Hungary’s economy grew just 0.9% on an annual basis in the first quarter of the year, statistics office KSH reported in a flash estimate on May 13.
The result is disappointing, representing the slowest rate since Q1 2013, and well below market consensus for a 2% expansion. The remarkable slowdown suggests domestic consumption has not been able to counterbalance the feeble performance of the industrial and construction sectors.
In its estimate, KSH only noted that "the growth rate was raised by market services and reduced slightly by industry and significantly by construction." The statistics office will publish detailed data on June 7.
Although there were other points of weakness amongst the quarterly GDP data published across the region - Poland, Romania, Slovakia and Bulgaria also reported on May 13 - “the major surprise came in Hungary," analysts at Capital Economics note.
Indeed, Hungary's first quarter performance clearly lagged, and raises worry for the rest of the year. “Q1 data makes it probable that that GDP growth in 2016 might come in below 2%” analysts at CIB bank commented.
According to seasonally and calendar adjusted data, Hungary’s economy grew 0.5% y/y, and slowed 0.8% on a quarterly basis. The weakness follows a robust 3.2% GDP growth registered in the final three months of 2015, with a rush in that quarter to claim the last of the EU funding available under the 2007-13 window having a palpable effect.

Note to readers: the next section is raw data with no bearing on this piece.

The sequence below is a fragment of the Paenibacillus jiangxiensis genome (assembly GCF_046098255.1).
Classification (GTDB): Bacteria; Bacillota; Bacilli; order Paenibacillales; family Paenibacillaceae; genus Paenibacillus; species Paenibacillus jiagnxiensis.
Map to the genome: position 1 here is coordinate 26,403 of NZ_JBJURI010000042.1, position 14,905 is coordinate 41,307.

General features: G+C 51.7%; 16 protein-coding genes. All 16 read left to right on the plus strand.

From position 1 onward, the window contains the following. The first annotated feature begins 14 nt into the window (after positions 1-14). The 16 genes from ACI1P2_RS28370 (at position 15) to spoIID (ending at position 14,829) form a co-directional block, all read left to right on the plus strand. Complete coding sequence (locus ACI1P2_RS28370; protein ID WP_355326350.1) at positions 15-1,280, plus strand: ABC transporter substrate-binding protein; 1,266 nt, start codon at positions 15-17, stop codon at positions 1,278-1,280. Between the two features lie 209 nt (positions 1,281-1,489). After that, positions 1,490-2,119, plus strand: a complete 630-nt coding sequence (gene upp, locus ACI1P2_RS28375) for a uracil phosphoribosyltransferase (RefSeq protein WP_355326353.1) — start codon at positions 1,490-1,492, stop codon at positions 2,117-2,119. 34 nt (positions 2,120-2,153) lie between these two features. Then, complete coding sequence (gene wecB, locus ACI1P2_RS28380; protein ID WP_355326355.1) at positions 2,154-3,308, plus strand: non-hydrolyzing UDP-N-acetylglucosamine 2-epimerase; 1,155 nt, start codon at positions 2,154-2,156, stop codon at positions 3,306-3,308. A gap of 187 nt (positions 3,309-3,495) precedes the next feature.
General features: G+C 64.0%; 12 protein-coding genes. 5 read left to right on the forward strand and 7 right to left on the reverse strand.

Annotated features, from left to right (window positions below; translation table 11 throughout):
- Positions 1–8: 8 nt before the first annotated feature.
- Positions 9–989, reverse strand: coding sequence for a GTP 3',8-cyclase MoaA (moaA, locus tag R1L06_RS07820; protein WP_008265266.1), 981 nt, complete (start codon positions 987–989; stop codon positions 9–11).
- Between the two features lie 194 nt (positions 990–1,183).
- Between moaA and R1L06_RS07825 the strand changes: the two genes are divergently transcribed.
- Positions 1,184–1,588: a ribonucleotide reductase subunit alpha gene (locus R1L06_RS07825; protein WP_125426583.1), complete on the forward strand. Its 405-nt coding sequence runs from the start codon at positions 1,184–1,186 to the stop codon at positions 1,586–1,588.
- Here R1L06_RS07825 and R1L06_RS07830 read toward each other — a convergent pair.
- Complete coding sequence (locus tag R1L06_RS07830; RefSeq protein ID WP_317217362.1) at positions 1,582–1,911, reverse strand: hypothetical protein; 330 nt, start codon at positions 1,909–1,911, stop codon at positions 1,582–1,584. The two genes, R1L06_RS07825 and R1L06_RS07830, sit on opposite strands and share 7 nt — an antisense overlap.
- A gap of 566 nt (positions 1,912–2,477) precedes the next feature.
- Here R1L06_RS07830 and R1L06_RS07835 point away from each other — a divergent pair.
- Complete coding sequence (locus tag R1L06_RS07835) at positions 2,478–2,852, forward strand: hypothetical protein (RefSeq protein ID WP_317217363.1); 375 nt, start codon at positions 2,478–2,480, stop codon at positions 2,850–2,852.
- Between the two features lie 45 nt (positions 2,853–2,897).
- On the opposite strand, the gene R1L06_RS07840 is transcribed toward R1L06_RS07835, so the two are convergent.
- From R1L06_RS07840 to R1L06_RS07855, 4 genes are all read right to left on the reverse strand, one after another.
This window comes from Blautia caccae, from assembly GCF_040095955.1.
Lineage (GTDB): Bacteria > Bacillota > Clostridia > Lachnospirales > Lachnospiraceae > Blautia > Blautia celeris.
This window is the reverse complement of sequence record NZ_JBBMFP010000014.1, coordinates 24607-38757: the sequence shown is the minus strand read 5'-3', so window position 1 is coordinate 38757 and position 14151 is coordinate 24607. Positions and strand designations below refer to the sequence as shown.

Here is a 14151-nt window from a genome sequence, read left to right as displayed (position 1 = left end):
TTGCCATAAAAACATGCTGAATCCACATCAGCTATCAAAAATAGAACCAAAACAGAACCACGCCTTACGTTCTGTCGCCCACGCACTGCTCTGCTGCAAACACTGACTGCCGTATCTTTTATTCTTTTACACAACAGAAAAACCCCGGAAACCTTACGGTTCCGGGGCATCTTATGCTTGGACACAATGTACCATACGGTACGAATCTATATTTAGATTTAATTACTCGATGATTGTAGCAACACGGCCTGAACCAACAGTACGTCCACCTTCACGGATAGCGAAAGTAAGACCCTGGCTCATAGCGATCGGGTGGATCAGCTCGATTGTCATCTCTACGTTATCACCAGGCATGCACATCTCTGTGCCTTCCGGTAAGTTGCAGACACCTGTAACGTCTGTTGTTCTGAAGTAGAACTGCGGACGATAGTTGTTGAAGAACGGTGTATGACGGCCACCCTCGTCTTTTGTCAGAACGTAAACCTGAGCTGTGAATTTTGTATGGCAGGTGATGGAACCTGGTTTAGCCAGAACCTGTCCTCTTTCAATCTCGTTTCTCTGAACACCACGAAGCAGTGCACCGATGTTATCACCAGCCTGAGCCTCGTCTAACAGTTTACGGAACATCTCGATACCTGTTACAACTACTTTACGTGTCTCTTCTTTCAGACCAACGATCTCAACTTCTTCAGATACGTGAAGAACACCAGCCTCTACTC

As the volume of EU-funded projects faded, construction output plummeted throughout the first three months of 2016, to a decline of 33.9% y/y in March. The already feeble performance of Hungary's industrial sector in 2016 also crumpled in March. The remarkable drop in the output of the auto sector drove the latest industry data into the ground, decreasing 4.6% y/y in March.
Economy Minister Mihaly Varga insisted that the poor GDP data is only "temporary”, MTI reports. The official noted that a surge in the number of building permits issued in January-March - which jumped to 4,765, twice as many as in Q1 2015 - raises hopes that activity in the construction sector will see a significant rise in the coming months.
In an additional bid to support the sector, the government has lowered the value added tax on home building to 5% from 27% in 2016-2019, and announced a new housing subsidy programme and a scheme to set up state-backed building societies.